People are moving in ever increasing numbers from rural areas into urban city centers. Global population is expected to increase by nearly 40% to 9 billion people in the next 40 years. Threats to agriculture from climate change, loss of arable land, pesticide resistance, and water shortages continue to grow more acute. As noted in our previous article “Urban and Agriculture Can Coexist,” cities and their attendant entrepreneurs will need to embrace urban agriculture in order to meet this future demand for food and ensure food security.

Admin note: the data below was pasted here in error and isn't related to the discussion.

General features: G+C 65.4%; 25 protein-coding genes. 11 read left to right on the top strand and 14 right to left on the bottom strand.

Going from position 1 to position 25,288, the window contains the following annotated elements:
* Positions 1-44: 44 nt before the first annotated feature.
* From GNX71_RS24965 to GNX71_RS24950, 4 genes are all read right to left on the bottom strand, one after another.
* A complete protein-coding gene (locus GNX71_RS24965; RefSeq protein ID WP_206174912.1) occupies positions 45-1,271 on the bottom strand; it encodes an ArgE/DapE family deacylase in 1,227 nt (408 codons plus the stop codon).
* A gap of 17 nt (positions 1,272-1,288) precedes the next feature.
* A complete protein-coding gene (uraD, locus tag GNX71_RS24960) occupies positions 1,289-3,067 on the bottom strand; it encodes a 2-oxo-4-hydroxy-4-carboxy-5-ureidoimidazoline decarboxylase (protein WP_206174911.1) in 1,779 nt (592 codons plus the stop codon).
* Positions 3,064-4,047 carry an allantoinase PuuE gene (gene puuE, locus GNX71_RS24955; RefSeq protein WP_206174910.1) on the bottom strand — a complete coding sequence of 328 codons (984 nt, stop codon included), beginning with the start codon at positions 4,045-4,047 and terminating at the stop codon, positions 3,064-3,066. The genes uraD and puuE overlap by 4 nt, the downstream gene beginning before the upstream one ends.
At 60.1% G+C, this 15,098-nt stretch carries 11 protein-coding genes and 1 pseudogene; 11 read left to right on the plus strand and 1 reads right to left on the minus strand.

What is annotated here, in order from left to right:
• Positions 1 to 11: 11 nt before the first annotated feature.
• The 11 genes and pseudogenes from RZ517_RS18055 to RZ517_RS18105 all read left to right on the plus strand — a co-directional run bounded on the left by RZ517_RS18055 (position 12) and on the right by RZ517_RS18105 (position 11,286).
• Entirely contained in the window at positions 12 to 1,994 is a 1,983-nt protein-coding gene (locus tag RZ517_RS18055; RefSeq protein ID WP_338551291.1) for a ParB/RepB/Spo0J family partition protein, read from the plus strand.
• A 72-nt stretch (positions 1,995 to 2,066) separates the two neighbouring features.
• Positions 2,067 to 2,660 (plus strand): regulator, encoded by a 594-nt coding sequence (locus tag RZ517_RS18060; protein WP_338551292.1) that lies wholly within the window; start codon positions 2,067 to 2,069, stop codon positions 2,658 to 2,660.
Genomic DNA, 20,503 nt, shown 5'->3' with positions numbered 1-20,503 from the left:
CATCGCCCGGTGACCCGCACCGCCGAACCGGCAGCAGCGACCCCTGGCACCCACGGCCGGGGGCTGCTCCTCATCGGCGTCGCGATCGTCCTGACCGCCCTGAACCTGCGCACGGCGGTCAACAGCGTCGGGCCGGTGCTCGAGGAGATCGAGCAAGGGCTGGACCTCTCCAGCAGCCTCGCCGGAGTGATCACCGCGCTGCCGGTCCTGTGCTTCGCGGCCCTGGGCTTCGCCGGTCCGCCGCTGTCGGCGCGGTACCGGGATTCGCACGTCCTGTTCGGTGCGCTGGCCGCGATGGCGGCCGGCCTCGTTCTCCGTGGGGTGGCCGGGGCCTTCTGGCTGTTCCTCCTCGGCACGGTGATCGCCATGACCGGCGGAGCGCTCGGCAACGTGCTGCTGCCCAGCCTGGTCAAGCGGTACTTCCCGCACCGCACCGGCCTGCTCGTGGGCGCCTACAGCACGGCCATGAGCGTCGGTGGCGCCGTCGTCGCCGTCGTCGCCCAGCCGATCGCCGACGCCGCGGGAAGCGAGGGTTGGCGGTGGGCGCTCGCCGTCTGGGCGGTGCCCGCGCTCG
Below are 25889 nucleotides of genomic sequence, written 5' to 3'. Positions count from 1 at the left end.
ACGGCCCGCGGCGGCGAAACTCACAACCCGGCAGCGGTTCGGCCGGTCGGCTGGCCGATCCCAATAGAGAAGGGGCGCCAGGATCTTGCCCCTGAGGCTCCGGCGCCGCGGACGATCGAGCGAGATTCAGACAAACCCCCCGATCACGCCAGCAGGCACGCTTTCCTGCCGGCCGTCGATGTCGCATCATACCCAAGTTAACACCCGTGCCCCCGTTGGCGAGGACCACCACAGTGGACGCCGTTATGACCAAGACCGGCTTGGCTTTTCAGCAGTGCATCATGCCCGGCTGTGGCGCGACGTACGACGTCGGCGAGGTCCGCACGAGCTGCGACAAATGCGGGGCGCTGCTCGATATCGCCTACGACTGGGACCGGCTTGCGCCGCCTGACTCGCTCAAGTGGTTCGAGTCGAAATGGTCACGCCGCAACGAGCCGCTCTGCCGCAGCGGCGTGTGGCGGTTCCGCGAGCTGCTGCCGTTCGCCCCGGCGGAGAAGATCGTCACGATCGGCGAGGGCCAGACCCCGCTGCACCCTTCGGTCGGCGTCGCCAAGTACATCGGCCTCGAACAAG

Flying over the Midwest in a plane one sees vast fields of wheat, grain, corn, and other cash crops as far as the eye can see. Then, a few hundred miles later one catches sight of the nearest large city with its skyscrapers, vacant lots, and tar roofed buildings where some of that agriculture crop will most likely end up.
Now, imagine 20 years from today flying over cities like Chicago, New York, and Detroit and seeing vast swaths of green, red, and gold agricultural terrain below in place of the expected black tar roofs and vacant grey expanses of abandoned lots; a grid of black and gray surrounded and overtaken by agriculture production.